ZAO WOU-KI (ZHAO WUJI, French/Chinese, 1920-2013)

Sans Titre (Cathédrale)


Sans Titre (Cathédrale)

signed in Chinese; signed 'Zao' (lower right)

oil on canvas
81 x 100.1 cm. (31 7/8 x 39 3/8 in.)

Painted in 1951-1952
From the Patti Birch Trust
Anon. Sale, Sotheby’s Paris, May 31 2011, Lot 26
Acquired at the above sale by the present owner

This work is referenced in the archive of the Foundation Zao Wou-Ki and will be included in the artist's forthcoming catalogue raisonné prepared by Françoise Marquet and Yann Hendgen (Information provided by Foundation Zao Wou-Ki).

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Eric Chang
Eric Chang

Lot Essay

In the early 1950s, Zao Wou-ki was already familiar with Paris and traveled to Europe. As he traveled, he reflected his impressions of various scenes on canvas, creating classic works with his rendering of famous structures such as Notre-Dame Cathedral in Paris, Burgos Cathedral in Spain, and the Piazza of Venice. Sans Titre (Cathedrale) (Lot 24), dating from 1951-52, was originally owned by a philanthropist and collector Patti Birch, and belongs to the same period in the artist's work with Arrezo (Fig. 1), Piazza of Venice (Fig. 2), and Golden City (Fig. 3) in 1950. The four works display strong stylistic similarities in their focus on European architecture and in Zao’s exploration with techniques of flat perspective. In Cathedrale, Zao presents human figures with long, thin bodies that resemble sculptures of Giacometti, while also echoing the tall, thin spires of the nearby Gothic architecture. Forms and empty space are expressed in collisions of color that bring to the work an extra depth and richness of variety. The apparently casual placement of the very fine, fragmented lines on the right of the painting and in its lower section belies the sense of order and the extra pulse of energy they add to the work. In the same way that Monet willingly sacrificed detail while striving to capture momentary shifts in light (Fig. 4), Zao Wou-ki attempts to develop a system of non-closed lines that will create an atmosphere and express the impressions of a particular instant of time.

In his paintings in the late 1940s, Zao Wou-ki was already moving toward a more simplified depiction of objects, and beyond that, an emphasis on creating scenes with a dreamlike quality. Attending an exhibition of his own copper-plate etchings in Switzerland in 1951, Zao had his first contact with the poetic and buoyant works of expressionist master Paul Klee (Fig. 5). Klee’s works inspired him to use bolder color, while also encouraging a shift toward human’s inner world in his themes and subjects. But in contrast with Klee's emphasis on geometric shapes and the childlike feelings in his paintings, the structure of Zao's Cathedrale exhibits a higher degree of complexity, and its calligraphic lines and the motifs also hint at the aesthetics behind written Chinese characters.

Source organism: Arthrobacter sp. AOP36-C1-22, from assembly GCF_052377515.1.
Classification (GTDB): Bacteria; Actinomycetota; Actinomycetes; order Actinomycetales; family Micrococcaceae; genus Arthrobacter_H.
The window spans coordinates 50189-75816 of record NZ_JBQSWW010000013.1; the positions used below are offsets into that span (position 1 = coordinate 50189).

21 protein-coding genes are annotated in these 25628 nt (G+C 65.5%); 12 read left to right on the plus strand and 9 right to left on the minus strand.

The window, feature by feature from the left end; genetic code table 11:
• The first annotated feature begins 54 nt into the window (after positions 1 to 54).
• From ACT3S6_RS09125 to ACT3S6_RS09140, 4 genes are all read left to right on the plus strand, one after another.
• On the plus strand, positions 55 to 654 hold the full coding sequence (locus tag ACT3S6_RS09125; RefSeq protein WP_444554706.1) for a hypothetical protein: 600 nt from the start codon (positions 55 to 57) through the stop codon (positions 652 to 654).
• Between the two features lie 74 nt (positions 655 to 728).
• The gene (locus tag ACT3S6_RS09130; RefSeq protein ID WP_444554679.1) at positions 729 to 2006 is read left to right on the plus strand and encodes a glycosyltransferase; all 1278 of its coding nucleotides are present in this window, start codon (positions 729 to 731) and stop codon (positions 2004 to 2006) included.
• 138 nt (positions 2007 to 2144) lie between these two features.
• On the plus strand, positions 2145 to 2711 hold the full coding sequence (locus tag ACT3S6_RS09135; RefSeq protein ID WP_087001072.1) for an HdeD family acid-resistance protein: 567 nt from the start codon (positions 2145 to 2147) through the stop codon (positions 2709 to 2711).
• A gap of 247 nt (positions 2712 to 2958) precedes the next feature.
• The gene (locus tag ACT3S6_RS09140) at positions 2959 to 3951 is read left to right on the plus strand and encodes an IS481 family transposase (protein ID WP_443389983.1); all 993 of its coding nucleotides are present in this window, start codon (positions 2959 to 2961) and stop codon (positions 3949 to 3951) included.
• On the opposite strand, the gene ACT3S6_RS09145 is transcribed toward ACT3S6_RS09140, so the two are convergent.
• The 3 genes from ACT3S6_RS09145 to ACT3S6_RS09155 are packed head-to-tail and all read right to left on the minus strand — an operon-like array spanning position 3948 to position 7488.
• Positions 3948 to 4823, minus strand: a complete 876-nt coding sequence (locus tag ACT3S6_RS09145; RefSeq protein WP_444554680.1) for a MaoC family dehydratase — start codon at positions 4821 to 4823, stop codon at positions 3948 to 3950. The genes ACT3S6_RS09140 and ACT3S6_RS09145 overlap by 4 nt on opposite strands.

Zao Wou-ki's encounter with the works of Paul Klee was a stunning experience. Zao not only discovered anew the possibilities of Chinese painting but also was able to discover a path that would return him to his cultural origins. The techniques that allowed Klee to produce a sense of depth even when working on a two- dimensional flat plane, and his transformation of images into the language of linear motifs, were both areas in which Zao already excelled with the further inspiration provided by Klee, he even more boldly sought “appropriateness and compatibility of imagery,” while taking steps toward developing a unique Eastern style of abstraction. Yet this was a difficult period of transition, as he made efforts to break through traditional paradigms and to move beyond the ways in which Western art had influenced him.

A city's architecture may be artificial, but Zao Wou-ki once wrote that, regardless of whether a scene reflected human culture, people, or natural scenery, each of them is “an elements constituted by the universe, and an inseparable part of the universe.” And although the subject depicted in Zao Wou-ki's Sans Titre (Cathedrale) is European, the spirit of the work shows the same concern, contemplation, and depth of utterance found in the great Chinese paintings of trees, rocks, and mountain landscapes. Through his travels, Zao Wou-ki actively sought out new viewpoints. While striving to bridge the gulf between Eastern and Western cultures, he was also gradually moving from figuration to abstraction, paving the way for the soon-to-arrive “oracle-bone” series.

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